It may seem surprising but poker – and especially the World Series of Poker – hasn’t always been the cultural milestone that it is nowadays. Only a couple of decades ago, the world of poker and the people around it was still considered second-class citizens, at best. A new podcast from ESPN’s award winning “30 for 30” series looks back at this time and, in particular, the 2003 World Series of Poker and the WSOP Championship Event.

It Started with a Simple Idea…

Called “All In:  Sparking the Poker Boom,” the podcast gathers some of the biggest names in the game – Doyle Brunson, Phil Hellmuth, Johnny Chan, then-WSOP tournament director Matt Savage and then-Media Director Nolan Dalla are just a few – as well as the person who became the unlikely catalyst for the early 2000s “poker boom,” Chris Moneymaker. But the podcast’s main focus is on Matt Marantz, who saw something in the world of poker and, in particular, the World Series of Poker that would be appealing to a viewing audience.

Marantz and his company, 441 Productions, had previously done documentaries about prisons and organized crime, but he was at a loss as to his next project. After picking up a book about professional poker, however, Marantz knew what his next project would be – the World Series of Poker. The problem was that he needed someone that was willing to back the production costs for the documentary. According to Marantz, he pitched the idea of a seven-episode show – by this point, Marantz realized he needed to tell a narrative in episodes rather than in one film – to ESPN, who weren’t initially excited about the idea. Faced with a lack of programming – and with relatively cheap rights fees – ESPN eventually came around and Marantz was off to Las Vegas.

There was a small problem for Marantz and the crew at 441 Productions – they had no idea what poker was, let alone who the players in the game were, and had little idea how to go about their task. Marantz wanted to tell the story of the stars of the game at that time, Chan in particular, and created a 40-member “playbook” of people that the cameras of 441 were supposed to follow. Within the first day of the tournament – back in the day, there weren’t multiple Day Ones as 839 players ponied up their $10,000 for the Championship Event – more than half those players were knocked out of the event, sending Marantz and his team into a frenzy of how to continue to tell the tale.

…And Ended in Unforgettable Fashion

The story of Moneymaker then becomes the focus of Marantz and the 441 crew. Interspersed with commentary from luminaries of the poker world, the unlikely rise of Moneymaker to the chip lead and, eventually, all the way to the World Championship becomes a riveting podcast. While it would have definitely been better if there were video along with the audio commentary, the podcast format works for this as the audio-only feed allows the listener to put themselves back in the confines of Binion’s Horseshoe that day in May (yes, another thing that has changed over the years) and imagine how it all played out.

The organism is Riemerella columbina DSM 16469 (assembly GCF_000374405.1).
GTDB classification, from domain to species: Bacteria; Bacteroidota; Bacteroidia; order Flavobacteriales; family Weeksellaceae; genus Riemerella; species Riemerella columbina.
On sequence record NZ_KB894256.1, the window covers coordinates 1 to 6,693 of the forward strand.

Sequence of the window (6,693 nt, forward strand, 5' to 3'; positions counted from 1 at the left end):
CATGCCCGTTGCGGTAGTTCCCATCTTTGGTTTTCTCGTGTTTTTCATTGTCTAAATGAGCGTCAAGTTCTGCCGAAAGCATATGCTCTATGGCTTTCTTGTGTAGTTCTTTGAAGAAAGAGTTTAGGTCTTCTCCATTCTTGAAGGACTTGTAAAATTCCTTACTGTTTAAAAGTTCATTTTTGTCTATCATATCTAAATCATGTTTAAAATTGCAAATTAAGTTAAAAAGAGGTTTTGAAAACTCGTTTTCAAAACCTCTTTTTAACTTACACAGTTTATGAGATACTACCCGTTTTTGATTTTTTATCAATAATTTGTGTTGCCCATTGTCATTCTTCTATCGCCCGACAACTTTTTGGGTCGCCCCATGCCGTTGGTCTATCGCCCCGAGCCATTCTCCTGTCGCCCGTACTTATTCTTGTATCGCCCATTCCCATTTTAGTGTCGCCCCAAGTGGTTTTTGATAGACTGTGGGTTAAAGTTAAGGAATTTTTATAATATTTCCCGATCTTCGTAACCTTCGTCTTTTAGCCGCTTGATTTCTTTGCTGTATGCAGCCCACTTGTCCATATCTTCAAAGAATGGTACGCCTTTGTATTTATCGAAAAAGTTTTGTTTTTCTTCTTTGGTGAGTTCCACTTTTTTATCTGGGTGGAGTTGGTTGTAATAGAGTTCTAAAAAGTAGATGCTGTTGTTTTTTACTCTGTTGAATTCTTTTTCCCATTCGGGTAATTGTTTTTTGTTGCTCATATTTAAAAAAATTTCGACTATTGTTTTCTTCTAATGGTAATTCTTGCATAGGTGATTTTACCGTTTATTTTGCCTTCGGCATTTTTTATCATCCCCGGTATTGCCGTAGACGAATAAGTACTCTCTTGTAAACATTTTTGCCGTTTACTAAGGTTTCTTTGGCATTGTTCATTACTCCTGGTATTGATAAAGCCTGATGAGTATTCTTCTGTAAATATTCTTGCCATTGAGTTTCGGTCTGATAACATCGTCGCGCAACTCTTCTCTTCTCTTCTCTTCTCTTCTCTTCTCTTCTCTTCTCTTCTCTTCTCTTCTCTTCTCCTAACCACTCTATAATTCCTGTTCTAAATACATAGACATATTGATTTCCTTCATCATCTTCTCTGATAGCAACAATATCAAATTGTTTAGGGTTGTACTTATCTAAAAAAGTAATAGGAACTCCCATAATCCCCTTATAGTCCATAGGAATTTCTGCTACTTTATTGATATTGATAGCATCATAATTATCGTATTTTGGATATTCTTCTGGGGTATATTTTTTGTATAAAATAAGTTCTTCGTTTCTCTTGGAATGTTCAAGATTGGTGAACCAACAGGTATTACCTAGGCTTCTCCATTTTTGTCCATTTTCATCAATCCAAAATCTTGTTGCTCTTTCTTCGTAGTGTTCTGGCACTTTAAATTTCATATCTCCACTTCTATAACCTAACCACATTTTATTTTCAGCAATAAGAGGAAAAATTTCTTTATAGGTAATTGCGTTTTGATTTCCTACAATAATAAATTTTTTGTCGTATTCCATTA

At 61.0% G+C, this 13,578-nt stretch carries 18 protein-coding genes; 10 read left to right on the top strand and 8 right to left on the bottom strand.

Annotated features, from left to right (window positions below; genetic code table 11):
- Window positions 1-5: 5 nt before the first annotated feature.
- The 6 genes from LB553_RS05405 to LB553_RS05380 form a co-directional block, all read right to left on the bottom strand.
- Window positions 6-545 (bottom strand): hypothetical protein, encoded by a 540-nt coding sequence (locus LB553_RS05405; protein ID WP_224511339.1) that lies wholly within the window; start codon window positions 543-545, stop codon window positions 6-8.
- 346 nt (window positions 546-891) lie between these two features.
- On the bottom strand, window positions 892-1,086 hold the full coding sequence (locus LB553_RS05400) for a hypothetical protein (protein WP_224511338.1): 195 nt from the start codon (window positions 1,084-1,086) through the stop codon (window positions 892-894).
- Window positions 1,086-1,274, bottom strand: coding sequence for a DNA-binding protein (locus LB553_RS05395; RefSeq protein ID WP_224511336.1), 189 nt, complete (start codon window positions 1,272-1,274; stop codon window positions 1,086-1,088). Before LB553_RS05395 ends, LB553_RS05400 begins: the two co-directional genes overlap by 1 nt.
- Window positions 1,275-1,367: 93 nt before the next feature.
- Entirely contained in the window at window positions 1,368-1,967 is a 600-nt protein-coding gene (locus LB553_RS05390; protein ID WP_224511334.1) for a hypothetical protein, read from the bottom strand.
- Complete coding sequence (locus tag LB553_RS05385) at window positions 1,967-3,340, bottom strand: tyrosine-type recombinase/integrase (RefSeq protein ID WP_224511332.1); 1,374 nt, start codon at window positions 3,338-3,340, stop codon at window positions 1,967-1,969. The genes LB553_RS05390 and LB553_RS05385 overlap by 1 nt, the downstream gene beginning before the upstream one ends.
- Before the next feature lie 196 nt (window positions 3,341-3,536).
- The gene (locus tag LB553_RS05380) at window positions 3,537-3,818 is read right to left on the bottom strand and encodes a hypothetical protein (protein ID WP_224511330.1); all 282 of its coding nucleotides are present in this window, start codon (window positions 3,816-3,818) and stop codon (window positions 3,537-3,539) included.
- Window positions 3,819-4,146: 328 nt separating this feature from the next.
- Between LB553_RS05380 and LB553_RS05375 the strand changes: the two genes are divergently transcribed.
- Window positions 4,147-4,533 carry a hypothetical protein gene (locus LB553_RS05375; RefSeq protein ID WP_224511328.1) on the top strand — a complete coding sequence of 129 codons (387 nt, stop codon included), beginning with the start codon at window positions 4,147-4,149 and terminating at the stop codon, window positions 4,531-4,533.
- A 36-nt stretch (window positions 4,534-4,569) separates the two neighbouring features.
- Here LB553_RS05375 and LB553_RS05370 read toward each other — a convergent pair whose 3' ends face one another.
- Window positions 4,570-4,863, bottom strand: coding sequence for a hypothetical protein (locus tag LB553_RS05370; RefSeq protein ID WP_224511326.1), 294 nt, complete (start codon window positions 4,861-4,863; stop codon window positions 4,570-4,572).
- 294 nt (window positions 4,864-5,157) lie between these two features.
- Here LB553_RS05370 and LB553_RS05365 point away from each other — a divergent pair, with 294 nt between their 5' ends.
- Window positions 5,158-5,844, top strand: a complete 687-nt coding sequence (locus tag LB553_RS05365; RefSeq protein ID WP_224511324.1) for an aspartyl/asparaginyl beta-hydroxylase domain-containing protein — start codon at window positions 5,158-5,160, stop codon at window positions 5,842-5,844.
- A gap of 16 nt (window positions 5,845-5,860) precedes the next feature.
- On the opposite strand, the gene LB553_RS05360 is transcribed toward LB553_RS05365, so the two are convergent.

While Marantz’s recollections of recording the 2003 WSOP are entirely necessary and drive the narrative, by far Moneymaker’s remembrances are the most interesting of the people featured on the podcast. Of particularly humorous note was his interactions with Dalla, who believed that someone was pulling his leg when he put “Chris Moneymaker” on his bag slip and actually sought out the Tennessee accountant to confirm that it was indeed his name. And there are plenty of callbacks in the podcast to what drove Moneymaker to history – the film Rounders and its unlikely story of an unknown taking down the biggest players in the game.

It is hard to believe that it was only 15 years ago that these events took place. But it also seems like it was a lifetime ago that they occurred. And the podcast presents the story of the 2003 World Series of Poker and the Championship Event in the historical context that it should be presented. For every poker aficionado, it is something that needs to be heard as it serves to mark a historic point in the game of poker, one in which the formerly “back room” game officially stepped from the shadows and into the 21st century.

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